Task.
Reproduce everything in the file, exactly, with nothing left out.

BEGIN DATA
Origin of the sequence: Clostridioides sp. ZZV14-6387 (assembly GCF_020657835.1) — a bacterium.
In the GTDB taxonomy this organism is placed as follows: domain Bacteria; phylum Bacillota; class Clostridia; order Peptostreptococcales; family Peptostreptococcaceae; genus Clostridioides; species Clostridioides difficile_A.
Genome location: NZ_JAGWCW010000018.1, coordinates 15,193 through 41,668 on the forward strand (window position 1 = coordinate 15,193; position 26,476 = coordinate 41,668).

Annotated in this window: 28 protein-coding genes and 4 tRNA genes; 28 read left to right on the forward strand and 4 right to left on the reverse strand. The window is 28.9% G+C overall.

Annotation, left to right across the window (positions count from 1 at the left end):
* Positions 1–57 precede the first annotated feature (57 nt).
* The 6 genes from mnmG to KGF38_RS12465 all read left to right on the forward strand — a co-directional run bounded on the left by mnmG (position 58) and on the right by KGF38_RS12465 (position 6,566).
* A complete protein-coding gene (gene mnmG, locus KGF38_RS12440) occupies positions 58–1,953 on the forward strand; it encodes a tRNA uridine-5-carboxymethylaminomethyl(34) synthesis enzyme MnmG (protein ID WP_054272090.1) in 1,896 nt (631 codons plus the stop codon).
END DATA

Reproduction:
Origin of the sequence: Clostridioides sp. ZZV14-6387 (assembly GCF_020657835.1) — a bacterium.
In the GTDB taxonomy this organism is placed as follows: domain Bacteria; phylum Bacillota; class Clostridia; order Peptostreptococcales; family Peptostreptococcaceae; genus Clostridioides; species Clostridioides difficile_A.
Genome location: NZ_JAGWCW010000018.1, coordinates 15,193 through 41,668 on the forward strand (window position 1 = coordinate 15,193; position 26,476 = coordinate 41,668).

Annotated in this window: 28 protein-coding genes and 4 tRNA genes; 28 read left to right on the forward strand and 4 right to left on the reverse strand. The window is 28.9% G+C overall.

Annotation, left to right across the window (positions count from 1 at the left end):
* Positions 1–57 precede the first annotated feature (57 nt).
* The 6 genes from mnmG to KGF38_RS12465 all read left to right on the forward strand — a co-directional run bounded on the left by mnmG (position 58) and on the right by KGF38_RS12465 (position 6,566).
* A complete protein-coding gene (gene mnmG, locus KGF38_RS12440) occupies positions 58–1,953 on the forward strand; it encodes a tRNA uridine-5-carboxymethylaminomethyl(34) synthesis enzyme MnmG (protein ID WP_054272090.1) in 1,896 nt (631 codons plus the stop codon).